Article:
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Friday, May 22, 2009

A 'Glympse' of your kid's whereabouts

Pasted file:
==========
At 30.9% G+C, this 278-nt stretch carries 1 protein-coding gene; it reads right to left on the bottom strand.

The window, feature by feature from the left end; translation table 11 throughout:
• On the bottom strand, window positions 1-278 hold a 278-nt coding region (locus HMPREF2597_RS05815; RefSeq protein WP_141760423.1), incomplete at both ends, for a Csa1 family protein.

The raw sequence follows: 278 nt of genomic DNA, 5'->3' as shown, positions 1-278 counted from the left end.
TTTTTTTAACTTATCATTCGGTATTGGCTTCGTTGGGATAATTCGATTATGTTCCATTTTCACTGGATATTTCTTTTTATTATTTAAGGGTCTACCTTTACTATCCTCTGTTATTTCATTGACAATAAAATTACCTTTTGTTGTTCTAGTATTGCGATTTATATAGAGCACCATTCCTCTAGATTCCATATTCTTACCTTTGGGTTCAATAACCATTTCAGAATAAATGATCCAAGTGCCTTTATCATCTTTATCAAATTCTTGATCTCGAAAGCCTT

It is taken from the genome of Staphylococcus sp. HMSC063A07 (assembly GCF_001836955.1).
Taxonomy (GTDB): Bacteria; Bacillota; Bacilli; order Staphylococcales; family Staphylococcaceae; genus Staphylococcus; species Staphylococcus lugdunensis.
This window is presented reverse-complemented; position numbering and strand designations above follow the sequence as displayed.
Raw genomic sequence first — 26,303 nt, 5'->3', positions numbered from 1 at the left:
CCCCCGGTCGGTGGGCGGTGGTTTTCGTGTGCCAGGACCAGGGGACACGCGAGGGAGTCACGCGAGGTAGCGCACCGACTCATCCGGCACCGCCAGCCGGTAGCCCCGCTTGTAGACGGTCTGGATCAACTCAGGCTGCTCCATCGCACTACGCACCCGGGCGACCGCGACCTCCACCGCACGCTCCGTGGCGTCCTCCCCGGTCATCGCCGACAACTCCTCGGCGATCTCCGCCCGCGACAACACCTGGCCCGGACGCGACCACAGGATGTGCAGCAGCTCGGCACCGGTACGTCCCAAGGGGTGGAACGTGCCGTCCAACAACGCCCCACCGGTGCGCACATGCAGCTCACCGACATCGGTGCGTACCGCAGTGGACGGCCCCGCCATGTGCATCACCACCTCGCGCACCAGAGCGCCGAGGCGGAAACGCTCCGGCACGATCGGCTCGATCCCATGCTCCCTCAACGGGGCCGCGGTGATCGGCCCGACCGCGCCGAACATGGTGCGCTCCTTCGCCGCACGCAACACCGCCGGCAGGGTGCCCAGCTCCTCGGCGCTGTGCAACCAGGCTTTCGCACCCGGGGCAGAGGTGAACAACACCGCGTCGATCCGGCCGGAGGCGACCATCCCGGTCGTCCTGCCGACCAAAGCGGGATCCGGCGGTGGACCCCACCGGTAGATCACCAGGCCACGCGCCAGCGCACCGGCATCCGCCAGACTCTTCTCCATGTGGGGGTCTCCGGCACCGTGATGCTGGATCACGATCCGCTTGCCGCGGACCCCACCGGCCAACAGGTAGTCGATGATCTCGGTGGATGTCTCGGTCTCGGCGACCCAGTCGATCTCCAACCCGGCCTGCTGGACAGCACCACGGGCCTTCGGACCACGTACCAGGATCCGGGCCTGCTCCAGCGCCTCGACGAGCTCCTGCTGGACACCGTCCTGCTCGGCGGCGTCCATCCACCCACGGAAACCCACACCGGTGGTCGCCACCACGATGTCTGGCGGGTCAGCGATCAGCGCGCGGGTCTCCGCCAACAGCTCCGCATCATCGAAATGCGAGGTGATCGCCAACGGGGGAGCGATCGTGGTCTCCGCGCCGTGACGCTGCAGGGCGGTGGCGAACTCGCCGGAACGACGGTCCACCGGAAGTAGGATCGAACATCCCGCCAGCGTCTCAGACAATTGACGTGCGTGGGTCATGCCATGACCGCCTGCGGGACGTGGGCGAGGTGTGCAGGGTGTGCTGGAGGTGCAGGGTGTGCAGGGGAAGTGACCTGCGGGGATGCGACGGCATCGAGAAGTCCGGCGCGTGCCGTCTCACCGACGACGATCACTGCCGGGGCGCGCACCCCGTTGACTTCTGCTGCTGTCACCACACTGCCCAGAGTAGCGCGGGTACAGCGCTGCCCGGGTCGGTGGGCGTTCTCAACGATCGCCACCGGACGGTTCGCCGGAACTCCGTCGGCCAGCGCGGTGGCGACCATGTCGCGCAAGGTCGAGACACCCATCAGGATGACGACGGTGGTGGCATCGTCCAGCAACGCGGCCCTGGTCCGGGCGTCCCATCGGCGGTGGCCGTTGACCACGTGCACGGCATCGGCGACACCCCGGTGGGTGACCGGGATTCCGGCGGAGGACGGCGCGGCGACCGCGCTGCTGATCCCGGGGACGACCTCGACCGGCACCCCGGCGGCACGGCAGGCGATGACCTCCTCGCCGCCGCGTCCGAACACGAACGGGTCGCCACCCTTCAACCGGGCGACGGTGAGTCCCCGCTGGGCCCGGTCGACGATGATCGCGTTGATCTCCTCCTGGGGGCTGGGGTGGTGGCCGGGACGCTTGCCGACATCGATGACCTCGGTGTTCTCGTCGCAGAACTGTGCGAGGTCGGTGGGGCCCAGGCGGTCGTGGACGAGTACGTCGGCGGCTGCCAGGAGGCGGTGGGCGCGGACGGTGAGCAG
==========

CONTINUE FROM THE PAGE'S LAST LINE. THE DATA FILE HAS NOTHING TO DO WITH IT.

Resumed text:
Glympse is a new geolocation tool that's very different from the "social mapping" services I've seen so far. You download it to a cellphone the way you do Loopt and Google's Latitude, but the key difference is the tracking times out. You track the phone only for a session set by the phone's owner. That's why it's called "Glympse." I like this concept because it requires parent-child communication. Here's what I mean: A kid's going to a game in the next town. The parent wants to be sure she gets there ok. The parent asks the child to send him a Glympse, and he can track her for the time they've decided it should take her to get there. He can track her progress on a Web page, courtesy of Google Maps, and even tell how fast she's driving. Once the session's over - say 45 minutes later - she's no longer being tracked. Dad can always call her up again in a few hours and request a Glympse that tracks her home. I'm not saying parents should use this service, and certainly not constantly, but I like that it 1) affords a young person some measure of privacy if her safety's somehow of concern (maybe it's used as a repercussion rather than all the time!) and 2) promotes conversation (rather than mere control, I hope). As TechCrunch blogger Jason Kincaid puts it, it's tracking without the social network (TechCrunch has photo). Here's an audio interview my ConnectSafely co-director Larry Magid did with Glympse CEO Bryan Trussel at CNET. [Glympse, loopt, and Google are supporters of, which I co-direct.]

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